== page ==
Existence of Primitives

Question

Show that the function \[f: z \in \mathbb{C} \setminus [-1, 1] \mapsto \frac{\pi}{z} \frac{1}{\sin \pi/z}\] has a primitive.

Answer

The function \(f\) is defined and holomorphic in \(\mathbb{C} \setminus [-1,1]\) (the zeros of \(\sin \pi/z\) are \(z=1/k\) for \(k \in \mathbb{N}^*\)).

We first consider the restriction of \(f\) to the annulus \(A(0,1, +\infty)\). For any \(z\) in this annulus, \(-z\) also belong to it and \(f(-z) = f(z)\). Hence, if \(\sum_{n=-\infty}^{+\infty} a_n z^n\) is a Laurent series expansion of \(f\), \(\sum_{n=-\infty}^{+\infty} (-1)^n a_n z^n\) is another valid one. The uniqueness of the expansion yields that \(a_n = 0\) if \(n\) is odd; in particular, \(a_{-1}=0\) and the sum \[ \sum_{p=-\infty}^{+\infty} \frac{a_{2p}}{2p+1} z^{2p+1} \] provide a primitive of \(f\) on the annulus.

Now, let \(\gamma\) be an arbitrary closed rectifiable path of \(\mathbb{C} \setminus [-1, 1]\). Let \(n=\mathrm{ind}(\gamma, 0)\); define the path \(\mu:t \in [0,1] \mapsto 2 e^{i2\pi n t}\) and the sequence of paths \(\nu = (\gamma, \mu^{\leftarrow})\). As \([-1,1]\) is a connected subset of \(\mathbb{C} \setminus \nu ([0,1])\), for any \(z\in[-1,1]\), \(\mathrm{ind}(\nu, z) = \mathrm{ind}(\nu, 0)= 0\). Consequently, \(\mathrm{Int} \, \nu \subset \mathbb{C} \setminus [-1,1]\) and Cauchy’s integral theorem provides \[ \int_{\gamma} f(z) \, dz = \int_{\mu} f(z) \, dz. \] As \(f\) has a primitive on the annulus \(A(0,1, +\infty)\), the integral in the right-hand side of this equation is equal to zero. The classic criteria therefore proves that primitives of \(f\) exist in \(\mathbb{C} \setminus [-1, 1]\).

A Removable Set

Let \(f: \mathbb{C} \to \mathbb{C}\) be a continuous function which is holomorphic on \(\mathbb{C} \setminus \mathbb{U}\) (where \(\mathbb{U} = \{z \in \mathbb{C} \; | \; |z|=1\}\)).

Question

Prove that \(f\) is an entire function.

Answer

Let \(\sum_{n=0}^{+\infty} a_n z^n\) be the Taylor series expansion of \(f\) in \(D(0,1)\); we are going to prove that this expansion is actually a valid expansion of \(f\) in \(\mathbb{C}\). Consider the Laurent expansion \(\sum_{n=-\infty}^{+\infty} b_n z^n\) of \(f\) in \(A(0,1,+\infty)\). For any \(n \in \mathbb{Z}\) and any \(r > 1\), we have \[ b_n = \frac{1}{i2\pi}\int_{r[\circlearrowleft]} \frac{f(z)}{z^{n+1}} dz, \] thus, by continuity of \(f\) \[ \begin{split} b_n &= \lim_{r\to 1^+} \frac{1}{i2\pi}\int_{r[\circlearrowleft]} \frac{f(z)}{z^{n+1}} dz\\ &= \lim_{r\to 1^-} \frac{1}{i2\pi}\int_{r[\circlearrowleft]} \frac{f(z)}{z^{n+1}} dz \end{split} \] and consequently, \(b_n= a_n\) if \(n\) is non-negative and zero otherwise. The sum \(\sum_{n=0}^{+\infty} a_n z^n\) is defined for any \(|z| > 1\), thus its open disk of convergence is the full complex plane. It is equal to \(f\) on \(\mathbb{C} \setminus \mathbb{U}\) and both functions are continuous on \(\mathbb{C}\), hence they are equal on \(\mathbb{C}\): the function \(f\) is entire.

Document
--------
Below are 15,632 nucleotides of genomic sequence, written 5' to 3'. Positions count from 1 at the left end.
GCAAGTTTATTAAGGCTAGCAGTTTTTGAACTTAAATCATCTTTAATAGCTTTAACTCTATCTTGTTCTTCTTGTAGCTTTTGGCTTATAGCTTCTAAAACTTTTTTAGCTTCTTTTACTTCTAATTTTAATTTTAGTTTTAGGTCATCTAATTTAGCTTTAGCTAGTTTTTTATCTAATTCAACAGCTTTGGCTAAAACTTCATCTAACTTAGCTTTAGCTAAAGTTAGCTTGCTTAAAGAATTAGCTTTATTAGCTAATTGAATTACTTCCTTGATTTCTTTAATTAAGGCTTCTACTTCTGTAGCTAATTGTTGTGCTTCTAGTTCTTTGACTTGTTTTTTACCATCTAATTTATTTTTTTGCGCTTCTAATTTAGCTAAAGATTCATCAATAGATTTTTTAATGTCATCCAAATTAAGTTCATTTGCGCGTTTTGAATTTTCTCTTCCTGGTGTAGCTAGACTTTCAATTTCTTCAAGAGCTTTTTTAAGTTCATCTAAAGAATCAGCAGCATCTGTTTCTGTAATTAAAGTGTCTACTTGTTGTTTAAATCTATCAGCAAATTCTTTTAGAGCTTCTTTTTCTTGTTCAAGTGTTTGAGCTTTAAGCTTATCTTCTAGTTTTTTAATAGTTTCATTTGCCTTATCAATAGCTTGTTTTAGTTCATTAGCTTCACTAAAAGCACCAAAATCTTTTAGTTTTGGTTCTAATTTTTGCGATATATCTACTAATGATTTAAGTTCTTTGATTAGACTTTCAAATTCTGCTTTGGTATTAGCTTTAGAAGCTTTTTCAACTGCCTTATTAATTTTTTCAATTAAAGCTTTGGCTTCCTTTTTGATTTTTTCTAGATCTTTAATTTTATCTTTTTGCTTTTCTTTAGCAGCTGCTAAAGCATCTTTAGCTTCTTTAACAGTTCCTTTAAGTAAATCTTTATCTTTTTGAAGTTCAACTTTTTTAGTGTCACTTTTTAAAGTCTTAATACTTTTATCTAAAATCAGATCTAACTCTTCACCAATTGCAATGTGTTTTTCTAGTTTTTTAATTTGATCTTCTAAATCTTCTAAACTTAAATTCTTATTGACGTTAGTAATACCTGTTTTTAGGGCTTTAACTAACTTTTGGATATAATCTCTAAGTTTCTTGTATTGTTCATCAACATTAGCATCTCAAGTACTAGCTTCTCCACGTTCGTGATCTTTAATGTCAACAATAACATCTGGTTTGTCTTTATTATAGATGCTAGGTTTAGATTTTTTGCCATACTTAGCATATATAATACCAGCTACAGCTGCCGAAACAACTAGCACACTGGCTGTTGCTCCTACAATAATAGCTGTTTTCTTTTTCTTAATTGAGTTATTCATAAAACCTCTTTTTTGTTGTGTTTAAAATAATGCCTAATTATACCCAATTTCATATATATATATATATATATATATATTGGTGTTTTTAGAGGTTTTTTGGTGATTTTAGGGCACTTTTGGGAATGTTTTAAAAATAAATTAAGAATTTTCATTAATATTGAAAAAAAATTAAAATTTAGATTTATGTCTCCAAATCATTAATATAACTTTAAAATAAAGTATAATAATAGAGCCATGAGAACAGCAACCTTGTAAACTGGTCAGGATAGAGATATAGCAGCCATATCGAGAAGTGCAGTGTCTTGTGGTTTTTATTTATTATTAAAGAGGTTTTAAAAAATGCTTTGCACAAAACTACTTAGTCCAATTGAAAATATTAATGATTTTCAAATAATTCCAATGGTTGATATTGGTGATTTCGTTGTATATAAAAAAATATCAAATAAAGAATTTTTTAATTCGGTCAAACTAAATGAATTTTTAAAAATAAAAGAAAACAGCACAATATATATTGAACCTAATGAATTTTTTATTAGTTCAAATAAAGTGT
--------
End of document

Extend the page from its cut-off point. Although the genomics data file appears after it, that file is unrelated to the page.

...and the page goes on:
Derivative of Power Series

Question

Provide an alternate proof of the existence and value of the derivative of the sum \(\sum_{n=0}^{+\infty} a_n (z-c)^n\) in its open disk of convergence.

Hint: a locally uniform limit of a sequence of holomorphic functions is holomorphic.

Answer

Let \(f_m(z) = \sum_{n=0}^m a_n (z-c)^n\). Every polynomial \(f_m\) is holomorphic and the sequence converges locally uniformly to \(f(z) = \sum_{n=0}^{+\infty} a_n (z-c)^n\) in the open disk of convergence \(D(c, r)\) of the series, thus \(f\) is holomorphic.

For any holomorphic function \(\phi\) in \(D(c,r)\) and any \(\rho \in \left]0,r\right[\) \[ \phi'(z) = \frac{1}{i2\pi} \int_{c+\rho[\circlearrowleft]} \frac{\phi(w)}{(w-z)^2}. \] Thus, for any \(m \in \mathbb{N}\), \[ f'_m(z) = \sum_{n=1}^m na_n (z-c)^{n-1} = \frac{1}{i2\pi} \int_{c+\rho[\circlearrowleft]} \frac{f_m(w)}{(w-z)^2}. \] The integrand above converges locally uniformly in \(D(c,r)\), hence \[ \lim_{m \to +\infty} \frac{1}{i2\pi} \int_{c+\rho[\circlearrowleft]} \frac{f_m(w)}{(w-z)^2} = \frac{1}{i2\pi} \int_{c+\rho[\circlearrowleft]} \frac{f(w)}{(w-z)^2} = f'(z). \] Finally, \[ \sum_{n=1}^{+\infty} na_n (z-c)^{n-1} = \lim_{m \to +\infty} \sum_{n=1}^m na_n (z-c)^{n-1} = f'(z). \]